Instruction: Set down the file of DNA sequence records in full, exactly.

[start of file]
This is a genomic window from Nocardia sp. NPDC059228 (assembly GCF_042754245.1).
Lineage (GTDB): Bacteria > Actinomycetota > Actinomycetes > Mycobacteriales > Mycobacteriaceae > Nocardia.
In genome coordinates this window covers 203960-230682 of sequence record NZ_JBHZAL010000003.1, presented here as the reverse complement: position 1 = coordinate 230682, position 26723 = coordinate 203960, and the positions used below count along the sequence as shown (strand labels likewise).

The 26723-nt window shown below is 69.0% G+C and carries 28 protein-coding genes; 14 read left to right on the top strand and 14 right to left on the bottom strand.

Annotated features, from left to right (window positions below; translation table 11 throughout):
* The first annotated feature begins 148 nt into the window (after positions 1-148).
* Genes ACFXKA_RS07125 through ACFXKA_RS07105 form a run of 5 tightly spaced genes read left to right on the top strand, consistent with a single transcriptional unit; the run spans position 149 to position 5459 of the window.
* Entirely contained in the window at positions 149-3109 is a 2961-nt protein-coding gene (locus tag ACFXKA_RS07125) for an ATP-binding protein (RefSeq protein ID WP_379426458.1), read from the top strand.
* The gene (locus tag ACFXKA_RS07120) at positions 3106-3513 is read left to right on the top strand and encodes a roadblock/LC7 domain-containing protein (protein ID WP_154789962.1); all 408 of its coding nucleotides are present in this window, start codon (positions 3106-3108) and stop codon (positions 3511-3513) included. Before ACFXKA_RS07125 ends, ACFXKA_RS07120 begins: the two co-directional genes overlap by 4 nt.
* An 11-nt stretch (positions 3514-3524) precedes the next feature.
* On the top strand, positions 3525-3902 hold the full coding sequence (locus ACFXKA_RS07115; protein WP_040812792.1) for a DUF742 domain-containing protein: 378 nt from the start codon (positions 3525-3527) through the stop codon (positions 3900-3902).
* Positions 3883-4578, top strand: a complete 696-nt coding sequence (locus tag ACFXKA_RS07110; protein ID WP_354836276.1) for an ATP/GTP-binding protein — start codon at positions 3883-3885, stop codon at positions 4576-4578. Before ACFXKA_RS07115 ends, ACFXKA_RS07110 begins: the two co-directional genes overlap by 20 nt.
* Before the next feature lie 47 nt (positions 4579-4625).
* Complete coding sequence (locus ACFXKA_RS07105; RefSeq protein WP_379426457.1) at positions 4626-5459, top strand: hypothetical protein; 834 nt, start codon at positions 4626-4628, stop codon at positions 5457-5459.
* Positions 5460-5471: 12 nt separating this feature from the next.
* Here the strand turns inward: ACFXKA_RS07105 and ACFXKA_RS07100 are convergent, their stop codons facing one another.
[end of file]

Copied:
This is a genomic window from Nocardia sp. NPDC059228 (assembly GCF_042754245.1).
Lineage (GTDB): Bacteria > Actinomycetota > Actinomycetes > Mycobacteriales > Mycobacteriaceae > Nocardia.
In genome coordinates this window covers 203960-230682 of sequence record NZ_JBHZAL010000003.1, presented here as the reverse complement: position 1 = coordinate 230682, position 26723 = coordinate 203960, and the positions used below count along the sequence as shown (strand labels likewise).

The 26723-nt window shown below is 69.0% G+C and carries 28 protein-coding genes; 14 read left to right on the top strand and 14 right to left on the bottom strand.

Annotated features, from left to right (window positions below; translation table 11 throughout):
* The first annotated feature begins 148 nt into the window (after positions 1-148).
* Genes ACFXKA_RS07125 through ACFXKA_RS07105 form a run of 5 tightly spaced genes read left to right on the top strand, consistent with a single transcriptional unit; the run spans position 149 to position 5459 of the window.
* Entirely contained in the window at positions 149-3109 is a 2961-nt protein-coding gene (locus tag ACFXKA_RS07125) for an ATP-binding protein (RefSeq protein ID WP_379426458.1), read from the top strand.
* The gene (locus tag ACFXKA_RS07120) at positions 3106-3513 is read left to right on the top strand and encodes a roadblock/LC7 domain-containing protein (protein ID WP_154789962.1); all 408 of its coding nucleotides are present in this window, start codon (positions 3106-3108) and stop codon (positions 3511-3513) included. Before ACFXKA_RS07125 ends, ACFXKA_RS07120 begins: the two co-directional genes overlap by 4 nt.
* An 11-nt stretch (positions 3514-3524) precedes the next feature.
* On the top strand, positions 3525-3902 hold the full coding sequence (locus ACFXKA_RS07115; protein WP_040812792.1) for a DUF742 domain-containing protein: 378 nt from the start codon (positions 3525-3527) through the stop codon (positions 3900-3902).
* Positions 3883-4578, top strand: a complete 696-nt coding sequence (locus tag ACFXKA_RS07110; protein ID WP_354836276.1) for an ATP/GTP-binding protein — start codon at positions 3883-3885, stop codon at positions 4576-4578. Before ACFXKA_RS07115 ends, ACFXKA_RS07110 begins: the two co-directional genes overlap by 20 nt.
* Before the next feature lie 47 nt (positions 4579-4625).
* Complete coding sequence (locus ACFXKA_RS07105; RefSeq protein WP_379426457.1) at positions 4626-5459, top strand: hypothetical protein; 834 nt, start codon at positions 4626-4628, stop codon at positions 5457-5459.
* Positions 5460-5471: 12 nt separating this feature from the next.
* Here the strand turns inward: ACFXKA_RS07105 and ACFXKA_RS07100 are convergent, their stop codons facing one another.